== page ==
There was not much light in the room and that made him deeply uncomfortable. But it had been the choice of this new contact, this… what had they referred to themselves as… ah, yes. This emissary. It had been their choice to meet somewhere inconspicuous – and this wooden shack in the back-end of absolutely nowhere, Utah – fully fit that bill. The potential reward could outweigh any risk and so to this very place he had come.
What little light there was came mainly from the gaps between the walls and from the valiant rays of sunshine that persevered long enough to get through the film of grime over the windows. It highlighted motes of dust that sparkled in the air in front of him. There was a dry, dusty scent overlaid by the smell of things that had long since died beneath the floorboards.
The whole place had a definitive air of having been abandoned some considerable time ago, but also possessed of the slightly clandestine feel of a secret meeting place for those in the know. He marked it well. Such locations were most useful.
Two old chairs had been knocked over by some past scuffle perhaps, or maybe local coyotes had got into the building and had themselves a field day. Either way, they looked serviceable enough and so he stood one up, dusted it off a little and sat down. He rested one leg atop the other, idly flicking at the spur on his left boot. That entertainment didn’t keep him occupied for long and he felt that old restlessness creeping in. He was not used to being kept waiting and it did not sit well with him.
Reaching into a belt pouch, he drew out his cigarette papers and spent a few industrious minutes rolling himself a smoke. Putting the tobacco tin back in its pouch, he drew a match across the shack’s wall and it burst into life, flaring briefly. He lit his cigarette and, shaking out the match, leaned back on the chair until its front legs lifted. He put the cigarette to his lips and inhaled deeply. Smoke curled around him and he enjoyed, if only for a moment, a chance to stop. A pocket in time where he could actually relax and not need to be fully alert.
A few seconds later, he felt an arm snake around his throat and the tip of a knife was pressed to his Adam’s apple.
He swallowed. Carefully.
• • •
“Were you never told of the dangers of leaning back on a chair?”
The voice was female and while her English was excellent, there was an undeniable heavy accent that marked her as not a native of American or British soil. The outlaw showed no exterior signs of alarm and maintained his veneer of utter calm. The pressure on his throat lessened and he set the chair back down on the ground.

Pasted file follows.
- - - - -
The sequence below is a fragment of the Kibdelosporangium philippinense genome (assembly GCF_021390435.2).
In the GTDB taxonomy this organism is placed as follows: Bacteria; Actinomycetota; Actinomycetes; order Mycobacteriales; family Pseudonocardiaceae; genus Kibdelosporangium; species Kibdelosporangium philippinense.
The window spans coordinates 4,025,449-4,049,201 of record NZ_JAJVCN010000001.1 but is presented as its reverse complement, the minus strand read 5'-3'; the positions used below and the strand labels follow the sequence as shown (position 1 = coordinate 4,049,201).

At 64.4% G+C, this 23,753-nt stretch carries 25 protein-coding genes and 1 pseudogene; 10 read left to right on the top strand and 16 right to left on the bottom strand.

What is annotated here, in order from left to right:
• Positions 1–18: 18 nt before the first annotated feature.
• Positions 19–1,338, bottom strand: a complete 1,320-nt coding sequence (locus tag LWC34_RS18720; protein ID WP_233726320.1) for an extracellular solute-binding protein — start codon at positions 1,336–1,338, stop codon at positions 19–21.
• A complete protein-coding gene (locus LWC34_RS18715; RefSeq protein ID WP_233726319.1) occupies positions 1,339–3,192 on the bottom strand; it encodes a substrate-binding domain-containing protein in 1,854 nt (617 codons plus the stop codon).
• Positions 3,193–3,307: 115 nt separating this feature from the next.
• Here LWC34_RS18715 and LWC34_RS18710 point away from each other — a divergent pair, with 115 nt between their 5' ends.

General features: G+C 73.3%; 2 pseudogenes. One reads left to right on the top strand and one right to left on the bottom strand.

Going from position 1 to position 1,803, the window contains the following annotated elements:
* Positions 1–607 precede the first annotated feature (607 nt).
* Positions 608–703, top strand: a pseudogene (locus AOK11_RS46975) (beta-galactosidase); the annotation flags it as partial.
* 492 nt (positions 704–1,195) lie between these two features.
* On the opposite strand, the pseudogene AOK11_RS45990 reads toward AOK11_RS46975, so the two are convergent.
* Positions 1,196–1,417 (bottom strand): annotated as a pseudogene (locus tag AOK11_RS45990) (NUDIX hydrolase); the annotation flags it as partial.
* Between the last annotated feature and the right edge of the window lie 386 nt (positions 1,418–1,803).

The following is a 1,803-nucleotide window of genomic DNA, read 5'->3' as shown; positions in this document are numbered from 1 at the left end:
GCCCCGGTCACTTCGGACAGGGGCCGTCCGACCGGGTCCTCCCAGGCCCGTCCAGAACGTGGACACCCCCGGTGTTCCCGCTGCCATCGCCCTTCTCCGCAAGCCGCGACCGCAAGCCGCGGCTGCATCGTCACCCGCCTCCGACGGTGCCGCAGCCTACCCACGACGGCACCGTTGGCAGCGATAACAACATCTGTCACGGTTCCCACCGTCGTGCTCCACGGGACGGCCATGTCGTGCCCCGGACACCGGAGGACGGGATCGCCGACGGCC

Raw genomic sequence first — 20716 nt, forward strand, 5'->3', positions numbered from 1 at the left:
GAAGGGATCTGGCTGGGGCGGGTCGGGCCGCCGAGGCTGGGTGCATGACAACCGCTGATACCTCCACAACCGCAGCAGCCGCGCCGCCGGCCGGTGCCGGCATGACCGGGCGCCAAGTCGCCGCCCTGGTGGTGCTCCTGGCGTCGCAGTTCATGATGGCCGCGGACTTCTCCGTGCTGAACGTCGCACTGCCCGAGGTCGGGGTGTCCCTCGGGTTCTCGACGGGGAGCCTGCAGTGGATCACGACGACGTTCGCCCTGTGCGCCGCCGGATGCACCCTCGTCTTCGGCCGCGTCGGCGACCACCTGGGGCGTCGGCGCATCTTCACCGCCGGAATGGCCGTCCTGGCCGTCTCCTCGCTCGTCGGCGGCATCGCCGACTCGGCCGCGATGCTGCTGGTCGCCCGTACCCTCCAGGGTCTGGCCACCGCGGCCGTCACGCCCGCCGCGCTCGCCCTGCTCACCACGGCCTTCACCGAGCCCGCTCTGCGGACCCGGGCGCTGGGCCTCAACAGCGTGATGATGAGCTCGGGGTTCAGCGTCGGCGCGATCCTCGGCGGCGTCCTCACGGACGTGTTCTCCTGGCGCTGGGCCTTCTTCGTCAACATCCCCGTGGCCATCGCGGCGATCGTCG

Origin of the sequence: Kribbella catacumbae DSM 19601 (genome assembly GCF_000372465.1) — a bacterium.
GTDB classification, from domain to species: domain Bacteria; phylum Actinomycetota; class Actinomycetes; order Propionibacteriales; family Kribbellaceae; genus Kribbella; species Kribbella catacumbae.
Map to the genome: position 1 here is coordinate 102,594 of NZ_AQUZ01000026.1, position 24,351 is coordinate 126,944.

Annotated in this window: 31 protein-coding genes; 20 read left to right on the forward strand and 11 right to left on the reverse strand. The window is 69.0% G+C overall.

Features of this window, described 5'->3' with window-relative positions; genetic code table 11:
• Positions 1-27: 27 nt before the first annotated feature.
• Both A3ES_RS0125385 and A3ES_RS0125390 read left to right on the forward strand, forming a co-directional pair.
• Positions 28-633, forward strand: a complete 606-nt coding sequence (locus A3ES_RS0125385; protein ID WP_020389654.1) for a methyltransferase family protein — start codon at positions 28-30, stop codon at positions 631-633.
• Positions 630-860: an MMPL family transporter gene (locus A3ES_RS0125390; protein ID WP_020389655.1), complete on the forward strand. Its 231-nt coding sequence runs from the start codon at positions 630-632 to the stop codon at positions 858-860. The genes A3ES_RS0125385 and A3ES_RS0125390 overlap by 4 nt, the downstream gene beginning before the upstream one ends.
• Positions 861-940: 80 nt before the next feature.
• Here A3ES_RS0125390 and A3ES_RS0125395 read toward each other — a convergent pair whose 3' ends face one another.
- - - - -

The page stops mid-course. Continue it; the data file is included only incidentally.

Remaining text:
“I like to live dangerously,” he replied, his tone mild and composed.
He had not seen another person in this one-roomed building, neither had he heard anybody enter it. That he had failed to keep his guard up put him at a distinct disadvantage.
Jesse James did not like being at a disadvantage. It made him irritable. He stood the moment he could, having long ago learned the disadvantages of being the one seated while your aggravator stood. Turning, he realised that he now had the height advantage over the woman.
She was perhaps five and a half feet tall and her face was mostly shrouded in the shade of the cabin. Even if it had not been, she wore a mask that covered her from nose to chin anyway. But the tips of her cheekbones were visible; prominent and well-defined. Her eyes were dark and were fixed on him in a manner that he found a little uncomfortable.
“Let us get straight to the point, Mister James,” she began and he held up a hand.
“Let’s slow it down, ma’am. I’m guessin’ top speed is the way you choose to live your life, but let’s start slower. Friendlier, like. Let’s take a moment or two to savour this happy meetin’ of like minds, come together for the same ultimate…”
“Yes, yes,” she said irritably, waving his eloquence away with an indifferent gesture of a slim, white hand.
She was clad in black clothing: a hooded top and a long skirt of what Jesse took to be silk. It fell to mid-calf and was slit from ground to thigh on either side which made it both extremely un-ladylike and eminently practical.
When she walked, as she did now, beginning a pace of the cabin, it allowed her complete freedom of movement. He approved, on both counts and stared just a little longer than was socially acceptable.
• • •
“Jesse. Please. An’ what should I call you?”
She ignored his question, whether intentionally or not.
“I have it on good authority that you are acquainted with the individual known as Burson Carpathian.”